The standard mobile-phone network in Italy and Europe is called GSM. A few American companies (for example AT&T and T-Mobile) use GSM technology; others, including Verizon and Sprint, use a different system, called CDMA, which is not compatible with Italian networks. If you want to use a Verizon or Sprint phone abroad, you must be sure that it is a global phone with GSM capabilities and that your account has been set up with international eligibility.
Within the GSM network, different regions operate on different bands. The United States uses two bands, and Italy and most of Europe use two other bands. Only a GSM phone that is tri-band or quad-band would then work both in Italy and in the U.S. The most popular smartphones all work internationally.
American companies offer international plans to travelers. Check with your company to see the cost of the plans and the charge per minute. They used to be costly but prices have been decreasing.
Another option—and one that will probably be more economical, at least for calling Italian phone numbers—is getting an Italian SIM card. Please check with your company to see if your phone brand and model would work with an Italian prepaid SIM card. Most American phones are electronically locked so that one cannot switch SIM cards. But it is possible to get your phone unlocked (call your company), allowing you to replace the original SIM card with a local Italian SIM. Please note that in most cases the unlocking must be done while in the United States. If necessary you can purchase a GSM unlocked phone or smartphone at Unieuro, Euronics, Media World, or several smaller shops in Milan.
The most popular and reliable Italian mobile-phone companies are TIM, Vodafone, and Wind. If you go on line you will mostly likely find only their regular plans, which require a contract and a monthly payment. But in their stores (you will find them in Stazione Centrale) you will be able get a prepaid SIM card. Prepaid plans with a few hundred minutes calling time and 10 or 20 GB data are relatively cheap in Italy—as low as €15 per month. However, when purchasing one of them you must consider that:
1) You must buy your Italian SIM in person and you must show your passport.
2) Besides the charge for the first month, when you open your account you must pay a fee for the SIM card and add a few euros to keep your account in the black. If at any moment you have zero or negative credit, your account will be blocked and you will not be able to make calls or use your data even if you still have many unused local minutes or GB data.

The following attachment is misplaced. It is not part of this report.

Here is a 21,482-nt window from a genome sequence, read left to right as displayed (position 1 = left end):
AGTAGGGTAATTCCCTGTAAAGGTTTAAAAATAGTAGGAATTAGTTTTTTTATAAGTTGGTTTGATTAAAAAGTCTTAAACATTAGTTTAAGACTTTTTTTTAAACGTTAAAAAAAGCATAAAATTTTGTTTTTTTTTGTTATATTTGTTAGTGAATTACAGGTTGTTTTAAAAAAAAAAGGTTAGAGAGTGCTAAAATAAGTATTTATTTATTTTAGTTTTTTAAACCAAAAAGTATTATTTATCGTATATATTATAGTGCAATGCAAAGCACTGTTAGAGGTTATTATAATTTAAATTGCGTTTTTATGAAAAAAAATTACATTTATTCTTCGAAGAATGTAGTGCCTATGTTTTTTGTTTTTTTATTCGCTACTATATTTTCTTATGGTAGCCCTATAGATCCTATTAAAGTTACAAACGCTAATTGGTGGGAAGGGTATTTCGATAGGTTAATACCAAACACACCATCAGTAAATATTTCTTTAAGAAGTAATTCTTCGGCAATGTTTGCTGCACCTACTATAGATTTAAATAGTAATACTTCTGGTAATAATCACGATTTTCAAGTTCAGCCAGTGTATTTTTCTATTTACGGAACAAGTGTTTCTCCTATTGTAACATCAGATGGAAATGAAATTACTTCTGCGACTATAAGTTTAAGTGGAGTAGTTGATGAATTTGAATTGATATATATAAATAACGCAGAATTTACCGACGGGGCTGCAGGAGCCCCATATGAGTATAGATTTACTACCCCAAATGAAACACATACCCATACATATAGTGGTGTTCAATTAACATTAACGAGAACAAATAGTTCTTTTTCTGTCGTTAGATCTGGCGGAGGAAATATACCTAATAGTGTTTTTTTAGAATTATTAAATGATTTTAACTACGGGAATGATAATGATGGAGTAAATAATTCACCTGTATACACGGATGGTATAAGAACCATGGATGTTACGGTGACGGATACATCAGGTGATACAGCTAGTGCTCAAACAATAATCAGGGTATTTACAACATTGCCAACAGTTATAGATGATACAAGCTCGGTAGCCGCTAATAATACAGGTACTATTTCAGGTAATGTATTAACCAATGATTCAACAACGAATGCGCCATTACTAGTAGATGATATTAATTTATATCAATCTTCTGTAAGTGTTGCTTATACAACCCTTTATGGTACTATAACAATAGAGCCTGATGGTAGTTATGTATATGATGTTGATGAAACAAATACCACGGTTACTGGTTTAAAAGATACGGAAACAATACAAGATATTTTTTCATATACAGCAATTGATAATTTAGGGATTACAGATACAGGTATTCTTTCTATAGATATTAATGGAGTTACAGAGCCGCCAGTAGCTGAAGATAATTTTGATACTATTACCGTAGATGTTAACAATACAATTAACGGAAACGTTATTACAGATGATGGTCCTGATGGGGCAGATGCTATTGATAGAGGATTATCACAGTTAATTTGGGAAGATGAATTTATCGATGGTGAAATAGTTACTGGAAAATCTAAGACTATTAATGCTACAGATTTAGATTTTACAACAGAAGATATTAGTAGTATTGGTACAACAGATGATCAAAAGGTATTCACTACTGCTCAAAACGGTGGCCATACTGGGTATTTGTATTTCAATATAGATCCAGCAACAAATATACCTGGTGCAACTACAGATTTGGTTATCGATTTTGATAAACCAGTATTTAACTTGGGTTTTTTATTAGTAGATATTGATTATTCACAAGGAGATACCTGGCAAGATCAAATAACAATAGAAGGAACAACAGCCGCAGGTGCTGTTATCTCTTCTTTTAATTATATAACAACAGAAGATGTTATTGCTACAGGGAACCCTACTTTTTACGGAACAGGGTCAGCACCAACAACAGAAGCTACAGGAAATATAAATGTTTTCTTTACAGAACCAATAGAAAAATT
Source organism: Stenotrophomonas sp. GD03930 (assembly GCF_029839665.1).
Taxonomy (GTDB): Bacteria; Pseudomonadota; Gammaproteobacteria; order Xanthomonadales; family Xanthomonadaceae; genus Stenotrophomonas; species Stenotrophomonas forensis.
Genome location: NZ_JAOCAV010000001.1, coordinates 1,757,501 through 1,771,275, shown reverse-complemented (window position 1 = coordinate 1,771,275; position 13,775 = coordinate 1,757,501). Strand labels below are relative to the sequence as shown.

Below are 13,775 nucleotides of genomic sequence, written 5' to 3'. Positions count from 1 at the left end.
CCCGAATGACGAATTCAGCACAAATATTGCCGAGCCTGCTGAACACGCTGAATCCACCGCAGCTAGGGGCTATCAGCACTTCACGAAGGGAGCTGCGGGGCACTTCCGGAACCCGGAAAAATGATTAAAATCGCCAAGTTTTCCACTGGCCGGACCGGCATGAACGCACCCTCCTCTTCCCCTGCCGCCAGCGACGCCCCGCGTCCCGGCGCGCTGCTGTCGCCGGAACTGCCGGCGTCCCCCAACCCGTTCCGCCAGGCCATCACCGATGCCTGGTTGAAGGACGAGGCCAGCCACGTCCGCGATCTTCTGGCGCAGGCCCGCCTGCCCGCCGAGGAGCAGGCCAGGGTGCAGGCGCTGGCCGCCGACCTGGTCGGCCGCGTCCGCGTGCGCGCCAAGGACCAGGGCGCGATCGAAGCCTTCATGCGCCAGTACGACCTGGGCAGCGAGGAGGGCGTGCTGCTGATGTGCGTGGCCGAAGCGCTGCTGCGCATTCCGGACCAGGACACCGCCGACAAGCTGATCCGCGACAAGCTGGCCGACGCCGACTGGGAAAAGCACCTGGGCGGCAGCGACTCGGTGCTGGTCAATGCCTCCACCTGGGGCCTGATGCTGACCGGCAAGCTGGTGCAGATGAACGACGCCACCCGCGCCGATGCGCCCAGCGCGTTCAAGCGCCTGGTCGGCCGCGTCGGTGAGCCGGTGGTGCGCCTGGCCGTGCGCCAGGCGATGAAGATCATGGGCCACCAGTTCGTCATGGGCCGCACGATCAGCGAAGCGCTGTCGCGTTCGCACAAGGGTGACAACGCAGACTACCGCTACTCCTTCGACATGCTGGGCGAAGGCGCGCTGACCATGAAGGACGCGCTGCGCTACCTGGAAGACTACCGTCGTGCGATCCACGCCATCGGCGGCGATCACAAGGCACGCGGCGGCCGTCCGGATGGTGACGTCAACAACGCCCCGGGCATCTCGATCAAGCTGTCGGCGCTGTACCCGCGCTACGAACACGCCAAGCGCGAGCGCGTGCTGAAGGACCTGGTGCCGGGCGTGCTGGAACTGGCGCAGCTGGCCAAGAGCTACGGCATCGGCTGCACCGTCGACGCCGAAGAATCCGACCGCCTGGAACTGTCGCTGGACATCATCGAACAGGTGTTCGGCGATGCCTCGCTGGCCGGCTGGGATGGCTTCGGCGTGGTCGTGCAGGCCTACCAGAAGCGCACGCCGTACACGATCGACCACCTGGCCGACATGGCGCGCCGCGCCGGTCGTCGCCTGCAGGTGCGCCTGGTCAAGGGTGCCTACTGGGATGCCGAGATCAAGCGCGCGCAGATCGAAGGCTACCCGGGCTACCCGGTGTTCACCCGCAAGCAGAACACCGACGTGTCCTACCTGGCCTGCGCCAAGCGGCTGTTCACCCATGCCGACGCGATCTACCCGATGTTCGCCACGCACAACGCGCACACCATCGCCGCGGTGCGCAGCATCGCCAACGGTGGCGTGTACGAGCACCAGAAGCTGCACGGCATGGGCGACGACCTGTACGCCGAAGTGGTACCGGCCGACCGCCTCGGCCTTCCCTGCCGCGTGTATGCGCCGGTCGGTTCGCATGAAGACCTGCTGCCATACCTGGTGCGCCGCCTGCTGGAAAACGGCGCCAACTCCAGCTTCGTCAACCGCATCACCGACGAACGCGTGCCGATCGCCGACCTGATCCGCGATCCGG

3) These plans usually do not include text messaging. You must pay another few euros per month for a few hundred messages, or pay for each message with your credit.
4) Some plans may include a certain number of minutes worldwide; otherwise international calls are charged per minute and paid with your credit. Incoming international calls are not charged to you.
5) Before the end of the first month, you must remember to top up your credit to cover the automatic renewal of your plan.
6) Credit is sold by most companies online and usually can be paid with PayPal but not with foreign credit cards. You can also go to stores and ask for a ricarica (particularly tabaccherie, newsstands, or a store of your cell phone company. If you buy credit this way, you will often be required to pay in cash. Some stores can add the credit directly to your phone but others will sell you a small card with a unique code; you will have to call the number on the card to reach the automated service and input the code listed to have the credit transferred to your account.
7) IMPORTANT: Unfortunately, by just viewing certain web pages you might be automatically redirected to a different site or find a background tab opened to a link that you didn’t request, and the simple access to that page could start an unsolicited weekly subscription to mobile services of games, music, or adult content, immediately paid with the credit available on your phone account. When you become aware of this charge you can call the customer service of your carrier to deactivate the subscriptions but all charges that already occurred will not be reimbursed. T\In order to prevent these charges to occur, call your carrier immediately after the opening of the account and activate the “barring SMS” (blocking of all premium rate services). The numbers of the major carriers are: TIM: 119; Vodafone: 190; Wind: 155. Note that in this way you will block also services that you activated intentionally.
A smartphone is also useful for your course’s final project, which consists of an introduction and a slideshow of photographs that you took during your stay in Italy.
Please be aware that calls from Italy to US toll-free numbers may not route, depending on the originating carrier. (In my experience, they never go through). If they do route, then the caller would need to pay international dialing charges, just like for any other call to a US local phone number. If you expect to be calling your bank or another company or institution, ask them to provide an alternate US local number for international calls.